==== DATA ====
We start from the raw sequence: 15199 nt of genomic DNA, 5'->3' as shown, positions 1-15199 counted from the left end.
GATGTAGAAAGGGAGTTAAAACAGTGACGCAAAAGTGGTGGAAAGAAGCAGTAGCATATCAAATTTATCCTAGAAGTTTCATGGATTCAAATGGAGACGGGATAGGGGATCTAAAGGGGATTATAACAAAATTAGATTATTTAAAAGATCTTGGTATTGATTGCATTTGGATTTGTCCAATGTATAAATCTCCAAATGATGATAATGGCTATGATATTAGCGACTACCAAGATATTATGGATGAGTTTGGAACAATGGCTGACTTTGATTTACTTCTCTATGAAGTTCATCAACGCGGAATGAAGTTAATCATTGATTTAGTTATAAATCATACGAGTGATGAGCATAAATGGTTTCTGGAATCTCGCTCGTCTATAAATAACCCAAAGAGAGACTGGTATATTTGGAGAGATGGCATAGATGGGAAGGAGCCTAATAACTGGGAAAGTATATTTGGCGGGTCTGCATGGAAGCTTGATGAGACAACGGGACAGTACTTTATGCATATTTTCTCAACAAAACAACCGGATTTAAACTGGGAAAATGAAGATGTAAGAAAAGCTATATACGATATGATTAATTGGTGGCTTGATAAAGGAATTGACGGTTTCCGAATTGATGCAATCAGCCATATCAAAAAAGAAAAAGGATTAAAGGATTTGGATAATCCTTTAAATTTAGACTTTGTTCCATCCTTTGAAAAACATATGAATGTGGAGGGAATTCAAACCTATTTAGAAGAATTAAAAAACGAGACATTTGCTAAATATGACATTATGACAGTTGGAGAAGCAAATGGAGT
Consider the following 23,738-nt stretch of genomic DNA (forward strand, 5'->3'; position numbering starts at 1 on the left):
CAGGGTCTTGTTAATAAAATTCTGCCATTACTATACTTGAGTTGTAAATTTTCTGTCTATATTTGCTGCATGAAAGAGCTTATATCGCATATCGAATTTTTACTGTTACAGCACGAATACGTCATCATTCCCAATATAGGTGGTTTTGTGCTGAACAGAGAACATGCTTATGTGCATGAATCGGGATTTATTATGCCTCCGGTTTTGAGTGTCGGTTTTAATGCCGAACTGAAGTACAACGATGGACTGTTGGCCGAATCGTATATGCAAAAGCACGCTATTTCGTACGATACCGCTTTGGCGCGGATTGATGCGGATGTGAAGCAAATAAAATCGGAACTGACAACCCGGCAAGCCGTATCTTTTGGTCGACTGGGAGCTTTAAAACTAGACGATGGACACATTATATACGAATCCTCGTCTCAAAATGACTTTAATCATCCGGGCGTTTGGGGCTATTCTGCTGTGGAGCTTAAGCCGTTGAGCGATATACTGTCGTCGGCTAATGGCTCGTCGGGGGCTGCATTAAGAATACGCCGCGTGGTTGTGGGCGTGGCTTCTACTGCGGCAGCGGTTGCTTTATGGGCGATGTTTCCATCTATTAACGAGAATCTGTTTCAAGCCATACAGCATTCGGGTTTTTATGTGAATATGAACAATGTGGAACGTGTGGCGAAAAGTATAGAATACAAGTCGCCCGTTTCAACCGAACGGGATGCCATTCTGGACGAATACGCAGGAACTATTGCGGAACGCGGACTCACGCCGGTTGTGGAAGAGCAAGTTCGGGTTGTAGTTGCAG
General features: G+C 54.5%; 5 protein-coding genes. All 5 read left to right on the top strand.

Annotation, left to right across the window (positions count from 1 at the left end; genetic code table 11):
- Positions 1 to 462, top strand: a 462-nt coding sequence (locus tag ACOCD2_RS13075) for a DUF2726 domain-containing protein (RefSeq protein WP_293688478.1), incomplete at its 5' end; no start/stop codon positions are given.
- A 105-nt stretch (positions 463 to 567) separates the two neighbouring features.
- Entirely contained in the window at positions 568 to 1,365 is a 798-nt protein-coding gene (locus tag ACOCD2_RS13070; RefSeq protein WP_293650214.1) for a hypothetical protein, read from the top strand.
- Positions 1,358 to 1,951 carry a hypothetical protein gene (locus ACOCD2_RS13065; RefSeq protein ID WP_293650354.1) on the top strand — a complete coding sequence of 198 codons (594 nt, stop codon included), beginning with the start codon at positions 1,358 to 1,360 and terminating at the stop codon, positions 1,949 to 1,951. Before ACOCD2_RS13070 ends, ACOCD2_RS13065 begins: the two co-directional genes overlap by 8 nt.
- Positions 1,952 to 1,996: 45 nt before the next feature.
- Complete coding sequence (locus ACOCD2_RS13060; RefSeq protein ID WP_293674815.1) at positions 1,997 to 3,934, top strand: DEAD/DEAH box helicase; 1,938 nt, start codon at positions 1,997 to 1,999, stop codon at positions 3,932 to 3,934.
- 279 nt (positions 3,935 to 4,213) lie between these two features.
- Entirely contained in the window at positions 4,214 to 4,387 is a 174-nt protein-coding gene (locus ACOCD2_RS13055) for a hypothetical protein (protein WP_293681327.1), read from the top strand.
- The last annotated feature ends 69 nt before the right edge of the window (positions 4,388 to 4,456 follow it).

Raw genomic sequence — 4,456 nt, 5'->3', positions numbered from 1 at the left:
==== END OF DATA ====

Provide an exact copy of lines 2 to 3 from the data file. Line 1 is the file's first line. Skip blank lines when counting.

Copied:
GATGTAGAAAGGGAGTTAAAACAGTGACGCAAAAGTGGTGGAAAGAAGCAGTAGCATATCAAATTTATCCTAGAAGTTTCATGGATTCAAATGGAGACGGGATAGGGGATCTAAAGGGGATTATAACAAAATTAGATTATTTAAAAGATCTTGGTATTGATTGCATTTGGATTTGTCCAATGTATAAATCTCCAAATGATGATAATGGCTATGATATTAGCGACTACCAAGATATTATGGATGAGTTTGGAACAATGGCTGACTTTGATTTACTTCTCTATGAAGTTCATCAACGCGGAATGAAGTTAATCATTGATTTAGTTATAAATCATACGAGTGATGAGCATAAATGGTTTCTGGAATCTCGCTCGTCTATAAATAACCCAAAGAGAGACTGGTATATTTGGAGAGATGGCATAGATGGGAAGGAGCCTAATAACTGGGAAAGTATATTTGGCGGGTCTGCATGGAAGCTTGATGAGACAACGGGACAGTACTTTATGCATATTTTCTCAACAAAACAACCGGATTTAAACTGGGAAAATGAAGATGTAAGAAAAGCTATATACGATATGATTAATTGGTGGCTTGATAAAGGAATTGACGGTTTCCGAATTGATGCAATCAGCCATATCAAAAAAGAAAAAGGATTAAAGGATTTGGATAATCCTTTAAATTTAGACTTTGTTCCATCCTTTGAAAAACATATGAATGTGGAGGGAATTCAAACCTATTTAGAAGAATTAAAAAACGAGACATTTGCTAAATATGACATTATGACAGTTGGAGAAGCAAATGGAGT
Consider the following 23,738-nt stretch of genomic DNA (forward strand, 5'->3'; position numbering starts at 1 on the left):